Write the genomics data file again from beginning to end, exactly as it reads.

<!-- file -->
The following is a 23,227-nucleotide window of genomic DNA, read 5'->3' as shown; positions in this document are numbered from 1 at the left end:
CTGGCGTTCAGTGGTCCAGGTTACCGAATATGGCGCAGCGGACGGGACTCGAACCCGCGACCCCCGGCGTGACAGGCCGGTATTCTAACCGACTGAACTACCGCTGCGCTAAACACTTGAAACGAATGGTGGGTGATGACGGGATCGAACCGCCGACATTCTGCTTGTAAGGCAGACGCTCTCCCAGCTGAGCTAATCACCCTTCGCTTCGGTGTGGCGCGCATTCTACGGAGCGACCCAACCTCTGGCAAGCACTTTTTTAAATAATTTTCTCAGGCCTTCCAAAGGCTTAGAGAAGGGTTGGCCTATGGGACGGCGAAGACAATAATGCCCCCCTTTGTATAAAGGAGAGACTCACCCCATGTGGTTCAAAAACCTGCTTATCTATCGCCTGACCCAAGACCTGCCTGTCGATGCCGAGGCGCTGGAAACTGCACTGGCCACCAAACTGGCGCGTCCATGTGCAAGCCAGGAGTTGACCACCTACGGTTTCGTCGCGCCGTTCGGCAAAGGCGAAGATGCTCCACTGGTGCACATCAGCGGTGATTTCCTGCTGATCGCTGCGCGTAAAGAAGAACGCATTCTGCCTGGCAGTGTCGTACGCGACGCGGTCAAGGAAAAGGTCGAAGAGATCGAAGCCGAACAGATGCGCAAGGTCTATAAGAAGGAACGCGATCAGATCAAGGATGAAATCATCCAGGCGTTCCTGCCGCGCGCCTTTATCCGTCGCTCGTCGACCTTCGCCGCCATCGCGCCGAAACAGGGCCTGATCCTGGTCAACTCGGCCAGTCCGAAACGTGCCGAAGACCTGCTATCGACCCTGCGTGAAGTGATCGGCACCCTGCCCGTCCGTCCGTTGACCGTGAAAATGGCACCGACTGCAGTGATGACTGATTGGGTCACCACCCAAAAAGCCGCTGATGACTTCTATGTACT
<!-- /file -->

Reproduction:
The following is a 23,227-nucleotide window of genomic DNA, read 5'->3' as shown; positions in this document are numbered from 1 at the left end:
CTGGCGTTCAGTGGTCCAGGTTACCGAATATGGCGCAGCGGACGGGACTCGAACCCGCGACCCCCGGCGTGACAGGCCGGTATTCTAACCGACTGAACTACCGCTGCGCTAAACACTTGAAACGAATGGTGGGTGATGACGGGATCGAACCGCCGACATTCTGCTTGTAAGGCAGACGCTCTCCCAGCTGAGCTAATCACCCTTCGCTTCGGTGTGGCGCGCATTCTACGGAGCGACCCAACCTCTGGCAAGCACTTTTTTAAATAATTTTCTCAGGCCTTCCAAAGGCTTAGAGAAGGGTTGGCCTATGGGACGGCGAAGACAATAATGCCCCCCTTTGTATAAAGGAGAGACTCACCCCATGTGGTTCAAAAACCTGCTTATCTATCGCCTGACCCAAGACCTGCCTGTCGATGCCGAGGCGCTGGAAACTGCACTGGCCACCAAACTGGCGCGTCCATGTGCAAGCCAGGAGTTGACCACCTACGGTTTCGTCGCGCCGTTCGGCAAAGGCGAAGATGCTCCACTGGTGCACATCAGCGGTGATTTCCTGCTGATCGCTGCGCGTAAAGAAGAACGCATTCTGCCTGGCAGTGTCGTACGCGACGCGGTCAAGGAAAAGGTCGAAGAGATCGAAGCCGAACAGATGCGCAAGGTCTATAAGAAGGAACGCGATCAGATCAAGGATGAAATCATCCAGGCGTTCCTGCCGCGCGCCTTTATCCGTCGCTCGTCGACCTTCGCCGCCATCGCGCCGAAACAGGGCCTGATCCTGGTCAACTCGGCCAGTCCGAAACGTGCCGAAGACCTGCTATCGACCCTGCGTGAAGTGATCGGCACCCTGCCCGTCCGTCCGTTGACCGTGAAAATGGCACCGACTGCAGTGATGACTGATTGGGTCACCACCCAAAAAGCCGCTGATGACTTCTATGTACT